Optional Textbook: Lynn Hunt, The Making of the West, ISBN 978-0-312-55460-6. This textbook is optional. It is for those who would like a fuller account of what we will be discussing in class.

Films:
The Battle of Algiers
Grading:
Midterm Examination: 20%

Final Examination: 20%

Classroom participation: 15%

Papers: 45% (15% each)


Papers

You will write three papers of 3-4 pages each that will be based on the readings in class.

For these papers, you are to use Times New Roman front, Size #12 and margins of one inch. Please note that I will be grading papers not only for content but for style, organization and grammar. You will also submit an electronic version of your papers to turnitin.com. The class name is A112-Honors, the class ID is 3392169, and the password is A112honors.
Grading:
This course will use the grading scale used by the College of Arts and Sciences. If a paper is turned in late, one letter grade will be deducted for each day that the paper has not been received. The only exceptions are documented medical emergencies and deaths in the family.
Midterm Examination:
The midterm examination will be a take home examination. It will be given to you on Tuesday, October 12, and is to be returned to me at the start of class on Thursday, October 14.
Final Examination:
The final examination will take place on Tuesday, December 14 at 12:45 pm. The format will be identical to that of the midterm exam.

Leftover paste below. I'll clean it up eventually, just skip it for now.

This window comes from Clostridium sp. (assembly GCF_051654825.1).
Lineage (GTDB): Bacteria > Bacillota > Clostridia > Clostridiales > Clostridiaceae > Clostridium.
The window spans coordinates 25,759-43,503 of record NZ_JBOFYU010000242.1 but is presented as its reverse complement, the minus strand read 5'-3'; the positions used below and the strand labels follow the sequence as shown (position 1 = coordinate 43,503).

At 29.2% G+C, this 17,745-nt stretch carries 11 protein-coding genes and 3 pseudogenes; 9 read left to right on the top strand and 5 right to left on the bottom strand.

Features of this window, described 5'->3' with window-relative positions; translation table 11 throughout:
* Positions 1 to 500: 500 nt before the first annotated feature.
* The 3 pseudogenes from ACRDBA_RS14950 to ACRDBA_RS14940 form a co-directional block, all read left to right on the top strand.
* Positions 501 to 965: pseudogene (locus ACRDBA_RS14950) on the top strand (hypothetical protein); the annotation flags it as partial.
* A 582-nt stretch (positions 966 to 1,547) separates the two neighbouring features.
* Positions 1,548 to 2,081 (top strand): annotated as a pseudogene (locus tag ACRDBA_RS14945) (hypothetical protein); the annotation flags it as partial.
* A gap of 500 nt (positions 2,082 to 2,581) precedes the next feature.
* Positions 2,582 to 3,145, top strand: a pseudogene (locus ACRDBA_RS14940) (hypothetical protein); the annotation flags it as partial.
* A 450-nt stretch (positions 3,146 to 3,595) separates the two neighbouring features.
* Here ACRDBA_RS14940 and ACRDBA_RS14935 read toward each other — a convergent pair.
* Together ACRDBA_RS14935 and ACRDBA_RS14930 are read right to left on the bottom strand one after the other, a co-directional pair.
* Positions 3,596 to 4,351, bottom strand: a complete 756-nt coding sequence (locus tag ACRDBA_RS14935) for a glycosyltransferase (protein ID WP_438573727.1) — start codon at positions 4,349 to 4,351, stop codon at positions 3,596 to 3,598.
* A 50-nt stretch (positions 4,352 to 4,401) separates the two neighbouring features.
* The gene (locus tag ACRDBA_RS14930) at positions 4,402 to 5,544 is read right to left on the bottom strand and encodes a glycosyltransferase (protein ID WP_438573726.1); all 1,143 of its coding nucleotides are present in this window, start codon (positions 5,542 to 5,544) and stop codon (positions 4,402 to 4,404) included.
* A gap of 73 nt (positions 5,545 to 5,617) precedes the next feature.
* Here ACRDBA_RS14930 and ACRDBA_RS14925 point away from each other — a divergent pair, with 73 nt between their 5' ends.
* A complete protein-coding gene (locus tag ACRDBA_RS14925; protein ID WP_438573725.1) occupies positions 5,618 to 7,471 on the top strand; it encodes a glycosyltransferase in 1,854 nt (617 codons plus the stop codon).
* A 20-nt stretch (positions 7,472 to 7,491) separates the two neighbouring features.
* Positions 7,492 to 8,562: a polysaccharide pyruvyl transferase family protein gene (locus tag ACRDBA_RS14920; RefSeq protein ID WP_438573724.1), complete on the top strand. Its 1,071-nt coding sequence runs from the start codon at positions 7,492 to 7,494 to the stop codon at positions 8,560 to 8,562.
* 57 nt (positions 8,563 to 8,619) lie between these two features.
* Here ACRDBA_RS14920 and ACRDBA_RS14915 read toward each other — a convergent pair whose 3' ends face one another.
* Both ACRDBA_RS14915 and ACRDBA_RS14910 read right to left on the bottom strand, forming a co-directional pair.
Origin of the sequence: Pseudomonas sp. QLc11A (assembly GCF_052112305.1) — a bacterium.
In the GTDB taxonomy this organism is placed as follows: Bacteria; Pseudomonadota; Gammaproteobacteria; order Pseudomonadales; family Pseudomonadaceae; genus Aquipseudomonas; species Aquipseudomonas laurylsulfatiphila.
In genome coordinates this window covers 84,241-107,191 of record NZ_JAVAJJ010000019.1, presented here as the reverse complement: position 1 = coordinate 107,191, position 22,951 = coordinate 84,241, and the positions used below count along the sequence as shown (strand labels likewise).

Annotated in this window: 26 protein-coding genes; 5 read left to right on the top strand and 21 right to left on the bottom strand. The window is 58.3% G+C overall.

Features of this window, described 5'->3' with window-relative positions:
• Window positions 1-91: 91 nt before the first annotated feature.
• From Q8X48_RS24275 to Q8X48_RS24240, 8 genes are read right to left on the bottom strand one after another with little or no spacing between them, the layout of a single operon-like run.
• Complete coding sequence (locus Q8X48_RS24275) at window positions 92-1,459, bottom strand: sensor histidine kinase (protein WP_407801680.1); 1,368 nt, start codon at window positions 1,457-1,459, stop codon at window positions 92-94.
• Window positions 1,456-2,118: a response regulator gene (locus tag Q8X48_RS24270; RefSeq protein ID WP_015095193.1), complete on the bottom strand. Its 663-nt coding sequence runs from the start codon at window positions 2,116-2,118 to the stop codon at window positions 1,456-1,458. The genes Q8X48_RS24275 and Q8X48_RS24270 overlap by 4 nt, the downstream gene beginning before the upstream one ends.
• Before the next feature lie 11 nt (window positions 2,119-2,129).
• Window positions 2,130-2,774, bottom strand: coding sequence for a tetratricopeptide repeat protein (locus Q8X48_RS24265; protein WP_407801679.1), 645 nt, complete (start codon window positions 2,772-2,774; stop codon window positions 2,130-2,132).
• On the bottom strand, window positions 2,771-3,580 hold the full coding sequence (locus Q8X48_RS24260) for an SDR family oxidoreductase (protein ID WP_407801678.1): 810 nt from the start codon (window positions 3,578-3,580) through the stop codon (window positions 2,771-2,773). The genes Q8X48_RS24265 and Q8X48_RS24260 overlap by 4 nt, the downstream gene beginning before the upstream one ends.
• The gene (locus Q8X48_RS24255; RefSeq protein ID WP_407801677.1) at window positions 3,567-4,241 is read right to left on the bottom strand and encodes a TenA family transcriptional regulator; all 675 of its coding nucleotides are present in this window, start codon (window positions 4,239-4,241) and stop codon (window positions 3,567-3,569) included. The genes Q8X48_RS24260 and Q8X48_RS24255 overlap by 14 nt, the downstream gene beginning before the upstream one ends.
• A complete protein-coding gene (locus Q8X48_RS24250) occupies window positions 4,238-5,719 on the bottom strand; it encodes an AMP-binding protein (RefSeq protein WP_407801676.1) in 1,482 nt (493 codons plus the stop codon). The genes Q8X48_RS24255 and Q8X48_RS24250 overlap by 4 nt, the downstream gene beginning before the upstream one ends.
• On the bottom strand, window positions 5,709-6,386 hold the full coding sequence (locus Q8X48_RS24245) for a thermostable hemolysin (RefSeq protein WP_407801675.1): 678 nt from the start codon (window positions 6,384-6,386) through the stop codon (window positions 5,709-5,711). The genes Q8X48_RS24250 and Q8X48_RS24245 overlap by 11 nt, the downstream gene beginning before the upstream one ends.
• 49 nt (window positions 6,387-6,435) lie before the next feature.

Class Participation:
It is imperative that you read the materials faithfully and diligently, attend class regularly and participate in classroom discussions. 30% of your grade will based on a mixture of classroom participation, attendance, and faithfulness in reading the required assignments. Unexcused absences from class will lower your grade for class participation.

Field Trips:

We will take several field trips this semester, including a trip to the Holocaust Museum in Creve Coeur and to the Missouri Historical Society. There will also a possible trip to the St. Louis Museum of Art, pending availability of museum docents.



Academic Honesty: This course will strictly uphold the college’s policy on academic honesty. This policy, which defines cheating, falsification, plagiarism, sabotage, and collusion, is to be found at the following web site: http://www.slu.edu/x12657.xml. All cases of academic dishonesty will be punished with a grade of a zero for the assignment.

ADA Statement: “Saint Louis University opens its programs and educational services to all qualified candidates without regard to their disability. All programs and services provided for students are done in a manner that does not discriminate based on disability. Inaccessible programs will be made accessible either directly or through relocation. Individuals requiring accommodations for student programs should contact the Director of Student Life.” (College of Arts and Sciences Handbook, St. Louis University).